He was christened taxi by his legendary brother, the greatest showman, Raj Kapoor for hopping between different shots and dropping his co-stars before finally wrapping home production helped by the former in the last. Shashi Kapoor belonged to the rare breed of actors who immortalized the pause in his dialogue delivery. There are very few actors who would go into pause mode and inject their own style to pack a punch.
It’s a real treat to watch Shashi Sir perform on screen. He was a heartthrob, an actor par excellence much ahead of his contemporaries who bridged the gap between what we call art house or meaningful cinema and entertaining flicks. It wouldn’t be wrong to call him the Thinking Actor who unpeeled the character layers in sketching what he was known for, donning simple and middle-class roles. He lent so much credibility and gave rare depth to the roles that he played on-screen. There was a certain grace and suaveness in the way he trotted on celluloid.
Balbir Raj Kapoor, that’s his real name who belonged to the first family in the Hindi industry dared to go against the crowd in playing memorable roles, be it in Junoon, Shakespearewalla, Utsav, 36 Chowringee Lane, Kabhi Kabhi and his last appearance Jinnah. There is a considerable debate that rages over time whether an actor should act into mainstream cinema whose aim is to entertain or do realistic artsy cinema. Somebody of his stature has put all debates to rest not through value statements but the rich repertoire of work by striking a fine balance between films that entertain and educate. At the end of the day, it’s a tale of making two kinds of movies, either a good or bad one. There are no two ways about it.
He was debonair, charismatic and a legend in his own way. There was no starry air of arrogance on screen, no overbearing act or yelling at the top of his voice. Shashi Kapoor’s performance was natural, effortless and to the point. Remember the effective Mere Paas Maa Hai in the classic confrontation scene as Ravi with Vijay immortalized by Amitabh Bachchan in Deewar?
It is very rare to find an actor of the stature of Shashi Kapoor in today’s time of social media, Insta world and tweet at every second that seems to replace histrionic performance on-screen. Gone are the days when the mere presence of a Shashi Kapoor, Amitabh Bachchan or Dilip Kumar would make us sit and watch in awe. I think it’s very tough to list the top performances of the first crossover actor who acted in several international projects much before the overpublicized Indian film stars testing the Hollywood waters since he was in competition with himself.
Deewar, Jab Jab Phool Khile, Utsav, Kala Pathar, Shakespearwala, Satyam Shivam Sundaram, Junoon, Sharmili, Trishul and Aa Gale Lag Ja are some of the memorable movies that remain entrenched in our minds. He was underrated as an actor but unfazed by stardom in the film industry. One of the rare actors who believed more in playing a character than taking the entire screen time as showcased in Deewar. It is perhaps attributed to his training at the Royal Academy of Drama and Art (RADA), one of the rare if not the only Indian who become alumni of this prestigious institution. Shashi Kapoor was secure as an actor and no matter the length of the role, he not only stood tall but shone with his soul looming large throughout the film. One such film is Silsila, the bonding that he shared with Bachchan electrified the screen and one among my favorite is the drunk sequence where both sang, ‘Neeche paan ki dukan upar Gauri ka makaan. Zara Jhoom Jhoom ke.’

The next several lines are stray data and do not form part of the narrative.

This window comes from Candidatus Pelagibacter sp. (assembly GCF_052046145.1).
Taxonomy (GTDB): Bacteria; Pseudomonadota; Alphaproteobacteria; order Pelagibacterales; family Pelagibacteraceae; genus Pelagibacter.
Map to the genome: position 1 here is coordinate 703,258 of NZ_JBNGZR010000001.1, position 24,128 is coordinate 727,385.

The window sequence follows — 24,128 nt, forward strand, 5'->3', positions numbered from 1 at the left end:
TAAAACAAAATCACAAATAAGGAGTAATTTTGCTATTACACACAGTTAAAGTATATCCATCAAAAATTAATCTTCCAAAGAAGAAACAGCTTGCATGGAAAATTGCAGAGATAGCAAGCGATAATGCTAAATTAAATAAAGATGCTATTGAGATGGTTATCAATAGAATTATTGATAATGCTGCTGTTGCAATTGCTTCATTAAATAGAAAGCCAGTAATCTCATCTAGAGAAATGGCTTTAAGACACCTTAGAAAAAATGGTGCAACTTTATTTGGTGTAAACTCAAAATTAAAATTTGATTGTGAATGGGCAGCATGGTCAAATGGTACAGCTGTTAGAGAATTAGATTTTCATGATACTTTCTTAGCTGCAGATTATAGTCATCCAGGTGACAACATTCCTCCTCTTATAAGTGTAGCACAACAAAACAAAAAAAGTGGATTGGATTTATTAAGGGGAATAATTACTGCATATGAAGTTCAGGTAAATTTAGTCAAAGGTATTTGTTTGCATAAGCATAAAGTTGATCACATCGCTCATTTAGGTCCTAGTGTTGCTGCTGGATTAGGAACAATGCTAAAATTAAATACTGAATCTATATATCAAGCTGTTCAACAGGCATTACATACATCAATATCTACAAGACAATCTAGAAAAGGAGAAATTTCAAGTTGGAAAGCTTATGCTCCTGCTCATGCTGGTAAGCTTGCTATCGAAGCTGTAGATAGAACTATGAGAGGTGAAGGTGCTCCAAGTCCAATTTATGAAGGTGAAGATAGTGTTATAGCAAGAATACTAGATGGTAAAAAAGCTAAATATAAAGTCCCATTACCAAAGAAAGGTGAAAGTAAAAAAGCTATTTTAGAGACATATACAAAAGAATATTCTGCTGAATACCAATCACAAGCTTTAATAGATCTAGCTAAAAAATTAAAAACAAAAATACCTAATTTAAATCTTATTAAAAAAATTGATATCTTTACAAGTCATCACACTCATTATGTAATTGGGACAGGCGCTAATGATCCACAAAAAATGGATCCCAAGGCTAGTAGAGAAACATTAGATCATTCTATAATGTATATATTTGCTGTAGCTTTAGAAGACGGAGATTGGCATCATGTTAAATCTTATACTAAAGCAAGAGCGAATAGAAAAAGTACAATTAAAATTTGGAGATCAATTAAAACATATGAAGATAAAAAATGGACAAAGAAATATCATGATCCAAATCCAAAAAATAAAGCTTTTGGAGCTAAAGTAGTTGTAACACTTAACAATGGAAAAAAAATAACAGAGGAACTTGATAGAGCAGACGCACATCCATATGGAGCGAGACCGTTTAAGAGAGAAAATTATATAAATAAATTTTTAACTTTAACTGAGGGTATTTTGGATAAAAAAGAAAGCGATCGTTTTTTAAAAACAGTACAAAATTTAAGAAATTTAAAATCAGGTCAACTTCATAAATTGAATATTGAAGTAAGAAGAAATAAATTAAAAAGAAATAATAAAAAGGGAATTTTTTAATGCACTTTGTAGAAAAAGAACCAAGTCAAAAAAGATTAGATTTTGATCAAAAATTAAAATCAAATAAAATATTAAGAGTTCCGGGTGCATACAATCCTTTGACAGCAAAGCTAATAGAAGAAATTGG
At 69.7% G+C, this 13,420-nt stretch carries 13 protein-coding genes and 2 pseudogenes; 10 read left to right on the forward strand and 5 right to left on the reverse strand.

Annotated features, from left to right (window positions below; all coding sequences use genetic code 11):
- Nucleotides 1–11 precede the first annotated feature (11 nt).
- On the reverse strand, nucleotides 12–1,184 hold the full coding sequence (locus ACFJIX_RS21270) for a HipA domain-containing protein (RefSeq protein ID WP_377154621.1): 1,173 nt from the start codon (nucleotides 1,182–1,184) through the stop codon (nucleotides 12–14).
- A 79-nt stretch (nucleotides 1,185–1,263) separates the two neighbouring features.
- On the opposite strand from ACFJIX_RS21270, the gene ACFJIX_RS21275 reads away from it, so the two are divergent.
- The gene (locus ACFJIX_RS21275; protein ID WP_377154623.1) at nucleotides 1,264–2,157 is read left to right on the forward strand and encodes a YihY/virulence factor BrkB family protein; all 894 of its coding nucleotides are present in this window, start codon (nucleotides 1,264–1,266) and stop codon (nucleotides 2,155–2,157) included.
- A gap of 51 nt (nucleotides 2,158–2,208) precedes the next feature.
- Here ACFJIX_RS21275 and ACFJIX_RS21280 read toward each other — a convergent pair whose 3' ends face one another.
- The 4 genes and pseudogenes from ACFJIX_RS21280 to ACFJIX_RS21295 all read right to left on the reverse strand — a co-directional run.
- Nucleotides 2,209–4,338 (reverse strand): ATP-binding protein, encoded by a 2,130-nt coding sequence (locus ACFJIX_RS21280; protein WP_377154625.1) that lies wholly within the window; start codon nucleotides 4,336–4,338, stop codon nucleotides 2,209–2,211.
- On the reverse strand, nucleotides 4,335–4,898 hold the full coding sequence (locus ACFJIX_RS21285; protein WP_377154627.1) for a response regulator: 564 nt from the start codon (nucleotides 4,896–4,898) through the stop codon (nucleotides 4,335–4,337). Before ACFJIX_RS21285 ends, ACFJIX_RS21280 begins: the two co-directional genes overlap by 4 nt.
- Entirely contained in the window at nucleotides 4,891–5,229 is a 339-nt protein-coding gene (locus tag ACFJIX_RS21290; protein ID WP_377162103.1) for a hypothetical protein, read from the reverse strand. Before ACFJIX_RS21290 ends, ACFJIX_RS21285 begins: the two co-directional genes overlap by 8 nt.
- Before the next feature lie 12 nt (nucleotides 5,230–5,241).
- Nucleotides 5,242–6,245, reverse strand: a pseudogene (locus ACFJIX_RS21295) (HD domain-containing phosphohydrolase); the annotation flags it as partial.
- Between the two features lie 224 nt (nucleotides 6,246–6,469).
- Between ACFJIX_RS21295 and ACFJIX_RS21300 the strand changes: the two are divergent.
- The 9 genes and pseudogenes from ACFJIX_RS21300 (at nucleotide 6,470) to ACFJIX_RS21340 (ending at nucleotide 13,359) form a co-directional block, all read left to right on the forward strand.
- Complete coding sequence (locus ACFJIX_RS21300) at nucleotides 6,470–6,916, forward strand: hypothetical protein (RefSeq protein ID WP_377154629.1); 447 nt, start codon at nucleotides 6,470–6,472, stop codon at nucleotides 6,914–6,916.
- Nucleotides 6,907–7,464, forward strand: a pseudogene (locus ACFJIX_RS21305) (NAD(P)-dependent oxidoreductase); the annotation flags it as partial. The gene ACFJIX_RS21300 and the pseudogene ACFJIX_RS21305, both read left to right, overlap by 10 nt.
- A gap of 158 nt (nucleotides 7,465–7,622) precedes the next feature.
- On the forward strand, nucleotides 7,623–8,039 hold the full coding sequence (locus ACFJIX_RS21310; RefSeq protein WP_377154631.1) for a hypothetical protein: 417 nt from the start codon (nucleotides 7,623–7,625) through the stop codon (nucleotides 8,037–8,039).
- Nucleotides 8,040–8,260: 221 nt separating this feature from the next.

One of the most handsome and secure actors, his energy was unmatched, the zest and passion for his craft as an artist or filmmaker something he shared with Dev Anand where both invested every cent into films.
Today, he takes an immense chunk of cinema with him as he bows out and experimenting with roles that made his journey into filmdom memorable. The death of Shashi Kapoor is a huge loss to actors and the industry as a whole but he also leaves a void which is almost impossible to fill. The charisma and sheer passion which made him a cut above the rest and set him apart, the vulnerability showcased that made the actor far ahead of several of his film contemporaries. Film-making is a risky proposition but at the same time, is listening to the heart like love. He was way ahead of his time. The history of Hindi cinema cannot be written without an artist of Shashi Kapoor’s caliber and truly the first filmwallah who nurtured his dream and dared to go beyond the kind of cinema of what his family has always done.
There is an interesting anecdote that Amitabh Bachchan once narrated on his blog. There was a time when Bachchan was struggling as an actor and stood among a crowd of extra for a flick when Shashi Kapoor saw him. Kapoor immediately walked to him and asked not to do small parts since he was meant for bigger things. The thespian actor told Bachchan to never hesitate for any help and his door is always open. It speaks volume of Shashi Kapoor as a large-hearted man.
Shashi Kapoor shall be sorely missed. He was not just a versatile and charismatic actor but a true legend. The down-to-earth and affordable personality, memorable screen presence and a smile that would warm the heart of the most ruthless person must be told to aspiring cinema artists in film schools to help them hone their craft. The theatrical pause shall always be a legion to Shashi Kapoor and the ease with which he injected theatre into films made his screen presence relatable that aspiring actors must take a cue from. Unfortunately, not many could understand his Ajooba as a director, a modern take on the Arabian Nights with Bachchan and Rishi Kapoor in the lead.
RIP Shashi Sir! You shall always stay in our hearts forever. Can’t believe that an era has come to an end with your death as you leave behind such a rich film legacy.